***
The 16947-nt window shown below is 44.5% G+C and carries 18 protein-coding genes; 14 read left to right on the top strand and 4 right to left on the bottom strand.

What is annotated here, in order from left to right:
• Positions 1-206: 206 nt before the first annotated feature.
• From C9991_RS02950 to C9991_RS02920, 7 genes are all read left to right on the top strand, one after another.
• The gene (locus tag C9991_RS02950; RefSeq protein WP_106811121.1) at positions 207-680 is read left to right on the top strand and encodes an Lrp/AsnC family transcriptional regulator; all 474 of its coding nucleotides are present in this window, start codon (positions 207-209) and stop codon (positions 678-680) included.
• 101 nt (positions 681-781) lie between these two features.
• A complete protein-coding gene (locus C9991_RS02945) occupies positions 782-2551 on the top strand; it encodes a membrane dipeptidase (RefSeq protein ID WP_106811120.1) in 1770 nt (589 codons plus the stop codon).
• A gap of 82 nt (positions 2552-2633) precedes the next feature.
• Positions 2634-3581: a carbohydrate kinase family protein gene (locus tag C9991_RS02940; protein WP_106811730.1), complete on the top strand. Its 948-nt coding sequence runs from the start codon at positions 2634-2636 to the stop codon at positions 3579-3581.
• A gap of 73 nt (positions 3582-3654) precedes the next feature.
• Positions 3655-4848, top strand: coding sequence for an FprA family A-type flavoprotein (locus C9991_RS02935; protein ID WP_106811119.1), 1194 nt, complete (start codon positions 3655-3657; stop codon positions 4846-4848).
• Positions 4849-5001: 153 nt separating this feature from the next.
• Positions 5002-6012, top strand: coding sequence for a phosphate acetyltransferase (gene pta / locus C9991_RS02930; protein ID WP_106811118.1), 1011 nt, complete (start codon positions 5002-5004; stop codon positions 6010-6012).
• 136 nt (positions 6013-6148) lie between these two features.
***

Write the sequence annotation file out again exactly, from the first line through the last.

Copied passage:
The 16947-nt window shown below is 44.5% G+C and carries 18 protein-coding genes; 14 read left to right on the top strand and 4 right to left on the bottom strand.

What is annotated here, in order from left to right:
• Positions 1-206: 206 nt before the first annotated feature.
• From C9991_RS02950 to C9991_RS02920, 7 genes are all read left to right on the top strand, one after another.
• The gene (locus tag C9991_RS02950; RefSeq protein WP_106811121.1) at positions 207-680 is read left to right on the top strand and encodes an Lrp/AsnC family transcriptional regulator; all 474 of its coding nucleotides are present in this window, start codon (positions 207-209) and stop codon (positions 678-680) included.
• 101 nt (positions 681-781) lie between these two features.
• A complete protein-coding gene (locus C9991_RS02945) occupies positions 782-2551 on the top strand; it encodes a membrane dipeptidase (RefSeq protein ID WP_106811120.1) in 1770 nt (589 codons plus the stop codon).
• A gap of 82 nt (positions 2552-2633) precedes the next feature.
• Positions 2634-3581: a carbohydrate kinase family protein gene (locus tag C9991_RS02940; protein WP_106811730.1), complete on the top strand. Its 948-nt coding sequence runs from the start codon at positions 2634-2636 to the stop codon at positions 3579-3581.
• A gap of 73 nt (positions 3582-3654) precedes the next feature.
• Positions 3655-4848, top strand: coding sequence for an FprA family A-type flavoprotein (locus C9991_RS02935; protein ID WP_106811119.1), 1194 nt, complete (start codon positions 3655-3657; stop codon positions 4846-4848).
• Positions 4849-5001: 153 nt separating this feature from the next.
• Positions 5002-6012, top strand: coding sequence for a phosphate acetyltransferase (gene pta / locus C9991_RS02930; protein ID WP_106811118.1), 1011 nt, complete (start codon positions 5002-5004; stop codon positions 6010-6012).
• 136 nt (positions 6013-6148) lie between these two features.